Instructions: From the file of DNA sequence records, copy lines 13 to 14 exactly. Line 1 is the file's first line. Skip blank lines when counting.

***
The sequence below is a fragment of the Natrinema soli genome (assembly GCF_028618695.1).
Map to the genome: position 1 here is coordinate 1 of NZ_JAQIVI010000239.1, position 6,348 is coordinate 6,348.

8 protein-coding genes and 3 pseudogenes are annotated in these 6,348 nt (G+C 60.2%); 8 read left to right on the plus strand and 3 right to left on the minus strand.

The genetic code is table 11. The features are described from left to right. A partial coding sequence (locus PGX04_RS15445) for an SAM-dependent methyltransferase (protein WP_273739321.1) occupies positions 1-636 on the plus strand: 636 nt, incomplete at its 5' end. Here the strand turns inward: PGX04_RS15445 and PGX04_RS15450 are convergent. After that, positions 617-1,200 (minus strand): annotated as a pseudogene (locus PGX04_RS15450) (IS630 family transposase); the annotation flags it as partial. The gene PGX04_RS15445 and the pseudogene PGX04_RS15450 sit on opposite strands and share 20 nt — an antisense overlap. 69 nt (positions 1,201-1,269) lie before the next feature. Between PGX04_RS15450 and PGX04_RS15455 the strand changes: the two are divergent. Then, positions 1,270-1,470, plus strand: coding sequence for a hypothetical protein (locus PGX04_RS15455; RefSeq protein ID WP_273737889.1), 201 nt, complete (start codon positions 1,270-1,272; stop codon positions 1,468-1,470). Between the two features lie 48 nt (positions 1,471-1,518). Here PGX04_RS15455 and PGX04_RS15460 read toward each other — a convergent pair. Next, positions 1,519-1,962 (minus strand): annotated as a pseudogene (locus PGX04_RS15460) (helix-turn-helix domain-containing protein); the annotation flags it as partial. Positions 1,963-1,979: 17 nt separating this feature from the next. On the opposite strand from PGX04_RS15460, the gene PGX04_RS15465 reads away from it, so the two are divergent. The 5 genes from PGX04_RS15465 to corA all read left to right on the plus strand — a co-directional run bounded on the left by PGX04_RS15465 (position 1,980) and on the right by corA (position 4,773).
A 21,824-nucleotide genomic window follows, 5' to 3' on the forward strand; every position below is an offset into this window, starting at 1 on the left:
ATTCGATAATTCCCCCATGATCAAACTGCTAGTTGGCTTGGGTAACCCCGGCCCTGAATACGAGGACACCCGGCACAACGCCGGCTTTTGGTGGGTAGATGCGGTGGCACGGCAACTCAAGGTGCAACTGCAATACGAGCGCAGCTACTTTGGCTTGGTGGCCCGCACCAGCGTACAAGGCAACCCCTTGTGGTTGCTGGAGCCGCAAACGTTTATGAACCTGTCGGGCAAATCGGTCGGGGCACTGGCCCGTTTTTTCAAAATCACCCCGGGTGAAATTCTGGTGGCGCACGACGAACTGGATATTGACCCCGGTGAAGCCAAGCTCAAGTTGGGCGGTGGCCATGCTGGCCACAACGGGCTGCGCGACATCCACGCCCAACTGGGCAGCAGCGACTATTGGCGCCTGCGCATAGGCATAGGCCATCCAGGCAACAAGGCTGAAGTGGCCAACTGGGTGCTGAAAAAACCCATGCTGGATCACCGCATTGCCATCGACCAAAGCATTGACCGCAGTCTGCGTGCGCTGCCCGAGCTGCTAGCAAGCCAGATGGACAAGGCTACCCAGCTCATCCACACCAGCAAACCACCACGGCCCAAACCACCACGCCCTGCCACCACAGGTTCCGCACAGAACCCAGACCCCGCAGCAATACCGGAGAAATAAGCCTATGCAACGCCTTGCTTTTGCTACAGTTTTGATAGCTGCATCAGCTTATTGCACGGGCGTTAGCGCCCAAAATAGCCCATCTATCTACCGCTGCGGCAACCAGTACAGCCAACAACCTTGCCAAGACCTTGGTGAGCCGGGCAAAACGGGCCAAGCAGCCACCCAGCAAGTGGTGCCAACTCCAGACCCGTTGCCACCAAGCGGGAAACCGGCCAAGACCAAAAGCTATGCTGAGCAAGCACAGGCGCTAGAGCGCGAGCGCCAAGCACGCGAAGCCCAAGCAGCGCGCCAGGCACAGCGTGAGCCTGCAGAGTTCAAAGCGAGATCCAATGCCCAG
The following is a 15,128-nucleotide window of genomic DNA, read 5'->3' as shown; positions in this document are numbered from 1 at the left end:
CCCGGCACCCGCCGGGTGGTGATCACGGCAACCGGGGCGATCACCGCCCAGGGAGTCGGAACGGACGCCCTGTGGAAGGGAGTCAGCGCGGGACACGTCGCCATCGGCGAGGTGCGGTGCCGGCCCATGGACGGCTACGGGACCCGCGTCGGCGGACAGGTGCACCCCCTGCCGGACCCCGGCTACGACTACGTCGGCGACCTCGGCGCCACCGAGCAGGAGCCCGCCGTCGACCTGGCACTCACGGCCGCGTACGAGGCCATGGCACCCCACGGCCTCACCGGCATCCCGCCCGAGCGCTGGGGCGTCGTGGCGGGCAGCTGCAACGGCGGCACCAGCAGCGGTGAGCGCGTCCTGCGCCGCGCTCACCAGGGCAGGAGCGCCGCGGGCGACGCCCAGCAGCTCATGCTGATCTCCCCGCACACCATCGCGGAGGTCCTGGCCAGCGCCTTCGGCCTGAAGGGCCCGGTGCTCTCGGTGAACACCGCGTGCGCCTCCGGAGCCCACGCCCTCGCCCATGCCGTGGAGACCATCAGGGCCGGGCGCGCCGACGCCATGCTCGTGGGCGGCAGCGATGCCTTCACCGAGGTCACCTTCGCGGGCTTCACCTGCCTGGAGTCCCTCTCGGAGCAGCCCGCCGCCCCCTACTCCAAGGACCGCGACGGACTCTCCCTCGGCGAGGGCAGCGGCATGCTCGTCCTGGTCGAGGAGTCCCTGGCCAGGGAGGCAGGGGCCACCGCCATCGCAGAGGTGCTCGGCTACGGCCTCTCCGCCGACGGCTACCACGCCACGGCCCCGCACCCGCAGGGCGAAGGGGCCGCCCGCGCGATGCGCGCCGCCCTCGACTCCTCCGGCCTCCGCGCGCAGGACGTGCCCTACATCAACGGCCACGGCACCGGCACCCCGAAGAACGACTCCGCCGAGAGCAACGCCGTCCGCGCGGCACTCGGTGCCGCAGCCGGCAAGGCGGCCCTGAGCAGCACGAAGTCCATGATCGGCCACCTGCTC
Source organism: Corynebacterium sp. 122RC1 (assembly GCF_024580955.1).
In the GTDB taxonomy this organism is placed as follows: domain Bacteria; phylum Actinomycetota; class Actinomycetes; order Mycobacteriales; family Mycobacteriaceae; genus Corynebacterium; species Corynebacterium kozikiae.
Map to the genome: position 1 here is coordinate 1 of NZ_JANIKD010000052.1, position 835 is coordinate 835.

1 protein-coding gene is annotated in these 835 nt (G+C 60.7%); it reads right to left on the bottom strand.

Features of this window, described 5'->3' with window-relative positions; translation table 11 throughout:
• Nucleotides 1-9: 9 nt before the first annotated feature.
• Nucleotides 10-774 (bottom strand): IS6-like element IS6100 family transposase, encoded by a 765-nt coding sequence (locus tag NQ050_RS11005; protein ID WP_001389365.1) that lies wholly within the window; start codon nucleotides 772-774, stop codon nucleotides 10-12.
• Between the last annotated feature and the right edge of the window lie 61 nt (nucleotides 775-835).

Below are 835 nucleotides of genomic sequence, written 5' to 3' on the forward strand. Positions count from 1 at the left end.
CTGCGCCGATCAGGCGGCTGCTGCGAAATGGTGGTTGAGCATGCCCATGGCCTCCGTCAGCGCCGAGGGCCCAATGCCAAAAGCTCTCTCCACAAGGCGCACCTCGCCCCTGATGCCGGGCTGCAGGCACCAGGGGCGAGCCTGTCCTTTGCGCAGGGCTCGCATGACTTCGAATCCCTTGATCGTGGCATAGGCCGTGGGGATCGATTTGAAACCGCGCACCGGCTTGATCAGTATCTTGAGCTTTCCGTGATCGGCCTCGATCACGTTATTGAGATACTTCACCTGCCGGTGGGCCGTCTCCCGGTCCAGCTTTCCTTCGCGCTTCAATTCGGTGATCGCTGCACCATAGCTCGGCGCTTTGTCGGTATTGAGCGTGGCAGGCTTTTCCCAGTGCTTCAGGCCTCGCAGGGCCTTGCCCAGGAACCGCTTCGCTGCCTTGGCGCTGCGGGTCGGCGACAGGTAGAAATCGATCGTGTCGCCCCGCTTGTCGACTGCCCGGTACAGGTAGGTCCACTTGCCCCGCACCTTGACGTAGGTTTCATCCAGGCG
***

Features of this window, described 5'->3' with window-relative positions; translation table 11 throughout:
• Nucleotides 1-9: 9 nt before the first annotated feature.